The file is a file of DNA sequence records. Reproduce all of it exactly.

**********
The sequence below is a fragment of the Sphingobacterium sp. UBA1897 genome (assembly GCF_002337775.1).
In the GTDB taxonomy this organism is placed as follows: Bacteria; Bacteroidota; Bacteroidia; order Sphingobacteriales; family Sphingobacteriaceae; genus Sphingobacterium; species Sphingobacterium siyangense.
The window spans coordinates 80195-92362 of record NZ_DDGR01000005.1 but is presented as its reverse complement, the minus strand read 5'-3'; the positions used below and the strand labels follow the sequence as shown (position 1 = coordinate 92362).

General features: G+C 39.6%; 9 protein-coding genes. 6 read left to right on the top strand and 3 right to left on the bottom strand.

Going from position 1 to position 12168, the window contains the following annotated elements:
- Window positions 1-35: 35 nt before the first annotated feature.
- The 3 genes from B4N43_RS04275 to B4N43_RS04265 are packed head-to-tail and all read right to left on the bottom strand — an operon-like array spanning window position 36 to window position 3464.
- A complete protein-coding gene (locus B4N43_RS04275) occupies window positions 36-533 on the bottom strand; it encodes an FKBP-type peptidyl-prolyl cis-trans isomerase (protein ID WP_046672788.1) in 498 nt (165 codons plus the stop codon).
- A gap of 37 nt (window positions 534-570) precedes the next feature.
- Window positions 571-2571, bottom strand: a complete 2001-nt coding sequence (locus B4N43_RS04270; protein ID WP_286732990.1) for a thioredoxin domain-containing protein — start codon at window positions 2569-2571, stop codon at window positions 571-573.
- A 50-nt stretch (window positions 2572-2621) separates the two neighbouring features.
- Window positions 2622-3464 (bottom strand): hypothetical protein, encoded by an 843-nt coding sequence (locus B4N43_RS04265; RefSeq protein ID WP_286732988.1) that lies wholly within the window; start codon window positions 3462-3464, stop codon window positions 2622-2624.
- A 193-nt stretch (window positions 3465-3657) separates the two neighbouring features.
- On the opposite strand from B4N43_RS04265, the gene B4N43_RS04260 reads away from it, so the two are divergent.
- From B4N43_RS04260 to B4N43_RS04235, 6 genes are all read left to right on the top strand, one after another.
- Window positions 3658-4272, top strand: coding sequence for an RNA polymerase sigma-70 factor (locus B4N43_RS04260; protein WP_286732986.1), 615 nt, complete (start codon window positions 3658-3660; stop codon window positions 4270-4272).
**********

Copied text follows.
The sequence below is a fragment of the Sphingobacterium sp. UBA1897 genome (assembly GCF_002337775.1).
In the GTDB taxonomy this organism is placed as follows: Bacteria; Bacteroidota; Bacteroidia; order Sphingobacteriales; family Sphingobacteriaceae; genus Sphingobacterium; species Sphingobacterium siyangense.
The window spans coordinates 80195-92362 of record NZ_DDGR01000005.1 but is presented as its reverse complement, the minus strand read 5'-3'; the positions used below and the strand labels follow the sequence as shown (position 1 = coordinate 92362).

General features: G+C 39.6%; 9 protein-coding genes. 6 read left to right on the top strand and 3 right to left on the bottom strand.

Going from position 1 to position 12168, the window contains the following annotated elements:
- Window positions 1-35: 35 nt before the first annotated feature.
- The 3 genes from B4N43_RS04275 to B4N43_RS04265 are packed head-to-tail and all read right to left on the bottom strand — an operon-like array spanning window position 36 to window position 3464.
- A complete protein-coding gene (locus B4N43_RS04275) occupies window positions 36-533 on the bottom strand; it encodes an FKBP-type peptidyl-prolyl cis-trans isomerase (protein ID WP_046672788.1) in 498 nt (165 codons plus the stop codon).
- A gap of 37 nt (window positions 534-570) precedes the next feature.
- Window positions 571-2571, bottom strand: a complete 2001-nt coding sequence (locus B4N43_RS04270; protein ID WP_286732990.1) for a thioredoxin domain-containing protein — start codon at window positions 2569-2571, stop codon at window positions 571-573.
- A 50-nt stretch (window positions 2572-2621) separates the two neighbouring features.
- Window positions 2622-3464 (bottom strand): hypothetical protein, encoded by an 843-nt coding sequence (locus B4N43_RS04265; RefSeq protein ID WP_286732988.1) that lies wholly within the window; start codon window positions 3462-3464, stop codon window positions 2622-2624.
- A 193-nt stretch (window positions 3465-3657) separates the two neighbouring features.
- On the opposite strand from B4N43_RS04265, the gene B4N43_RS04260 reads away from it, so the two are divergent.
- From B4N43_RS04260 to B4N43_RS04235, 6 genes are all read left to right on the top strand, one after another.
- Window positions 3658-4272, top strand: coding sequence for an RNA polymerase sigma-70 factor (locus B4N43_RS04260; protein WP_286732986.1), 615 nt, complete (start codon window positions 3658-3660; stop codon window positions 4270-4272).